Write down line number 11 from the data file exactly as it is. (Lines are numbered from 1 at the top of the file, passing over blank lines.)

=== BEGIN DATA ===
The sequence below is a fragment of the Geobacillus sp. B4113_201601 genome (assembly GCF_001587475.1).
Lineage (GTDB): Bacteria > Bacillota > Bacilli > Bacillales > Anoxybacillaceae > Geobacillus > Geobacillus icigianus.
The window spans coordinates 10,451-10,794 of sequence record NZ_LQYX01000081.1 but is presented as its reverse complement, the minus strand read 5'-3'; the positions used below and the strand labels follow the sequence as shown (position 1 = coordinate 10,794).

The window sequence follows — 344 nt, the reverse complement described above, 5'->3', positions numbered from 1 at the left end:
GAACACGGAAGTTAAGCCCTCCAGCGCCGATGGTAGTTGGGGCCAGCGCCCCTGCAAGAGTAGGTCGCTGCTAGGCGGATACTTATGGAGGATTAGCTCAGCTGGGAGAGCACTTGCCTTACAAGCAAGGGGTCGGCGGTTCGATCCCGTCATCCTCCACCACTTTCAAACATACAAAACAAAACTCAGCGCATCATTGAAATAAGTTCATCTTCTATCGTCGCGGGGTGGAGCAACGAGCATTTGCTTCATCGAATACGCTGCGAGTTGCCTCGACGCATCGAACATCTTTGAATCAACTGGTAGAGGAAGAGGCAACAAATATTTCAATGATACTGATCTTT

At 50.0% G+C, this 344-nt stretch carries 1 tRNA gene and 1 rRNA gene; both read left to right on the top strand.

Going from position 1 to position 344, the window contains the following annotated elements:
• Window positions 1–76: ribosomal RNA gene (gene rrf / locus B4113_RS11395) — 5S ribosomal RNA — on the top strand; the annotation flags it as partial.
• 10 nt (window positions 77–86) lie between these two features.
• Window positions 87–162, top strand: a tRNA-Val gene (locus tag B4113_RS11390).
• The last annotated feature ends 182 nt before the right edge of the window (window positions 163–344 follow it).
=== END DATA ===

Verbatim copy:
• The last annotated feature ends 182 nt before the right edge of the window (window positions 163–344 follow it).